I’ve been interested in Frank Lloyd Wright ever since seeing the Oak Park houses he designed at the turn of the last century. I’ve visited several sites since then, I’ve watched the Ken Burns documentary, and I’ve read a bunch of books by & about him. When I first visited his winter home Taliesin West in Scottsdale, AZ, I saw this sign…and it struck me like a proverbial thunderbolt:
“When we said we wanted a house at Bear Creek,” client Lillian Kaufmann said to Frank Lloyd Wright, “we didn’t imagine you would build it ON the creek!” To which Wright replied, “In time you’d grow tired of the sight of creek…but you’ll never grow tired of the sound.”And he was right. Fallingwater stands as the most recognized house in architecture. yet it’s not just a landmark…it was a home. The Kaufmanns loved it. Similarly, owners of other Wright-designed buildings may have struggled with the architect, the implementation may have had flaws, the builders and other constructors may have gone behind Wright’s back to fix perceived design flaws…but they all loved the buildings. The architect’s vision remains inspiration to this day.This presentation looks at three Wright landmarks—Fallingwater in Ohiopyle, the Pope-Leighy house in Alexandria, and Taliesin West in Phoenix—and the experience architecture inspiration they hold for experience designers. I also believe that, through Wright’s examples, we can learn elements that take our approaches to experience architecture to newly useful and inspiring levels for our clients and the users of our work.During this presentation, we’ll take a look at pictures and principles from these three sites. We will explore analogs to our practice through theseelements:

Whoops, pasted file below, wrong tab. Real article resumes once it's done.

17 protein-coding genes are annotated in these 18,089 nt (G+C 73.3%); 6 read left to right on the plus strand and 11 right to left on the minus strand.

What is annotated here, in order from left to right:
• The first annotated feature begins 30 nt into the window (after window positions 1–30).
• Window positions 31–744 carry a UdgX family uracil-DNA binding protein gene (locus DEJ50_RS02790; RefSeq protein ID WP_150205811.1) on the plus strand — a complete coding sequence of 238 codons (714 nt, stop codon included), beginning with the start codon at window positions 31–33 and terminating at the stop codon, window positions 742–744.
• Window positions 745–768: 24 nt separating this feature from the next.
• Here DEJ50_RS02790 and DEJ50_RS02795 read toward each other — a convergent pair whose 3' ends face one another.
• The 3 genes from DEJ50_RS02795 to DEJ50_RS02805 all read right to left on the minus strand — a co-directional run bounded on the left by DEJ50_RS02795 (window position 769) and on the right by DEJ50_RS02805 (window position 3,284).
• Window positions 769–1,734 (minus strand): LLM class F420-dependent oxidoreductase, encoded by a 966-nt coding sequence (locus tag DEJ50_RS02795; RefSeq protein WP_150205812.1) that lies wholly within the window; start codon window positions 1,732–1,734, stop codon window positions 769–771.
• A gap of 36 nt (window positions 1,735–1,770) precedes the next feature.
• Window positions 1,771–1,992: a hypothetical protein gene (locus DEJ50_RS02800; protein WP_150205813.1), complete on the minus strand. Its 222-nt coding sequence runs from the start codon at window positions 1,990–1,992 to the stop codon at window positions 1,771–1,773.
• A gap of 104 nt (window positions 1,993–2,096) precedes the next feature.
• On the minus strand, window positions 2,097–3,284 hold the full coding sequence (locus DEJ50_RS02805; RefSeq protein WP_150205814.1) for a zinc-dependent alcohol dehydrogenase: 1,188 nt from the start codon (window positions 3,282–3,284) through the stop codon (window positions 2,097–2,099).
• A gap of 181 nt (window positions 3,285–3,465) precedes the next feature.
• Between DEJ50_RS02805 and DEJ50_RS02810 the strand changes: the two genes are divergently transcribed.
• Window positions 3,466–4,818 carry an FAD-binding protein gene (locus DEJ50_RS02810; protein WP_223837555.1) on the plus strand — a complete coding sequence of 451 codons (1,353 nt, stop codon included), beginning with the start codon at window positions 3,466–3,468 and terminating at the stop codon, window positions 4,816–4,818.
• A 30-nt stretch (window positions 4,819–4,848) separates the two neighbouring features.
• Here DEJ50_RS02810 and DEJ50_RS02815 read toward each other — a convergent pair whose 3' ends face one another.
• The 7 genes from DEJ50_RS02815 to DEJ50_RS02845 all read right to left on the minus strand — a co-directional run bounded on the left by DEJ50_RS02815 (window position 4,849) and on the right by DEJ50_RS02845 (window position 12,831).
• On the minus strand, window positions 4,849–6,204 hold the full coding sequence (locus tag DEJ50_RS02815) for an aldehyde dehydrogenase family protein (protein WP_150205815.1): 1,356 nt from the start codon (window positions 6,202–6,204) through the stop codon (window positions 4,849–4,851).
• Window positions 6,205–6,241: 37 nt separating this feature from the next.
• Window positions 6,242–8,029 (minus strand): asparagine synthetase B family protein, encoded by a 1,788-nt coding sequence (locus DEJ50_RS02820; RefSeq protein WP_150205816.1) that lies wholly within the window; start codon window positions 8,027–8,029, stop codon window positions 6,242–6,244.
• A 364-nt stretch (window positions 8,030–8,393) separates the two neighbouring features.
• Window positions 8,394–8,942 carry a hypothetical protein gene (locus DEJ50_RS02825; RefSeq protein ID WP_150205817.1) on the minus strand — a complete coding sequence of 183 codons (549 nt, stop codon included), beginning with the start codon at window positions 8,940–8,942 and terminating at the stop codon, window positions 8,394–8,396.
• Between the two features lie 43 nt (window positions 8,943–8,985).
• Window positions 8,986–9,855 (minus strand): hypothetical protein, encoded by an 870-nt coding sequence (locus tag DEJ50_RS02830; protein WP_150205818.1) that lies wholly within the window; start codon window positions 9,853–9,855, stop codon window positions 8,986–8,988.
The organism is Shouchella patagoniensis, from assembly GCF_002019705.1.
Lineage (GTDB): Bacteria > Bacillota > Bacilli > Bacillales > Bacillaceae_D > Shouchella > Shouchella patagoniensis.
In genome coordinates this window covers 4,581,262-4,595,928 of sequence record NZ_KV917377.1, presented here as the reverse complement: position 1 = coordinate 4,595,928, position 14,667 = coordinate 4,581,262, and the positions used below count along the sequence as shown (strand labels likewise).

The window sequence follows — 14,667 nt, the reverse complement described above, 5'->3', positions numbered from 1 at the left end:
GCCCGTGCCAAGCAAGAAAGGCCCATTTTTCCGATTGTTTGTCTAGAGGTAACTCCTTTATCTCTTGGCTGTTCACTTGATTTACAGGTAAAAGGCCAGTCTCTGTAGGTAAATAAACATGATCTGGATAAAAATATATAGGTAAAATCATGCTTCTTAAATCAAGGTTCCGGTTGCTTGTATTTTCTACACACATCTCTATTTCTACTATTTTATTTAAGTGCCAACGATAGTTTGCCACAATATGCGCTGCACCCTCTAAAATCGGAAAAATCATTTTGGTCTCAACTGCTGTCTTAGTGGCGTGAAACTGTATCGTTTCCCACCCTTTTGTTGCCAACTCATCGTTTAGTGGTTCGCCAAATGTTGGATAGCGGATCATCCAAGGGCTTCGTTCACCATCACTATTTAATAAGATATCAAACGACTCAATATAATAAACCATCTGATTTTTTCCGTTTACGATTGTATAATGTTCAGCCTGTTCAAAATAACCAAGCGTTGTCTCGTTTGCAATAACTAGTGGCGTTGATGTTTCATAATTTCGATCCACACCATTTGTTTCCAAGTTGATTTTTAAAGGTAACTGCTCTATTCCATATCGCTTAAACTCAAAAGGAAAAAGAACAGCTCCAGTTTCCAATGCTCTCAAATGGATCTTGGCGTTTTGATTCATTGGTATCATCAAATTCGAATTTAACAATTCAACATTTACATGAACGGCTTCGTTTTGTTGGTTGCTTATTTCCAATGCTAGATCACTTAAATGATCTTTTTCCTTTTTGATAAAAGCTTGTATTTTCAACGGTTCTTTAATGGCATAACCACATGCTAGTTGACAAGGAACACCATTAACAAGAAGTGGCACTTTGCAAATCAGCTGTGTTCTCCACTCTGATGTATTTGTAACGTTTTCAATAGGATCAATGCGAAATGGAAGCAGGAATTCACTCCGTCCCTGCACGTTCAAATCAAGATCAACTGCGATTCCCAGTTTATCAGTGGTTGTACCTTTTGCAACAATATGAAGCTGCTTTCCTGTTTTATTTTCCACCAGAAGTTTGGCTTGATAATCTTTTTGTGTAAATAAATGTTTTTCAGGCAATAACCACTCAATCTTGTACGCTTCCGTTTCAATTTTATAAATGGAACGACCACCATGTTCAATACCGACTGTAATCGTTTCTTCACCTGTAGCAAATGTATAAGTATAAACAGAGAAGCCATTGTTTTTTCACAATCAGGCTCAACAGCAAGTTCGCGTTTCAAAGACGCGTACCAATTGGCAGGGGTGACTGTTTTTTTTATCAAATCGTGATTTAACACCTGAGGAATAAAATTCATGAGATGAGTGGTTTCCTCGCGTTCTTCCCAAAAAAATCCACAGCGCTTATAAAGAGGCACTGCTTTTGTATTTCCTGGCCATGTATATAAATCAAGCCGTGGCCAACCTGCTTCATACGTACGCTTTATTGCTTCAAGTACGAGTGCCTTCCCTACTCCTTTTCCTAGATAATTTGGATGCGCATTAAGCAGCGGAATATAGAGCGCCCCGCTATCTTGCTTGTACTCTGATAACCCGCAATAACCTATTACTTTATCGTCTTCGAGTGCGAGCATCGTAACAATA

- Context: How does the site selection integrate with user needs and desires?
- Clients: What do Wright’s relationships with his clients teach us? Where did he innovate, and where did he fail?
- Connection: How does the architect connect the lives of the clients with the results of the design? Expect an interactive, question-and-answer format. And lots of pictures.
- Construction: What does the architect need to know about building stuff? We’ll look at how Wright demanded multitalented people in his architecture school, and how he had them engage in building stuff…including their own residences.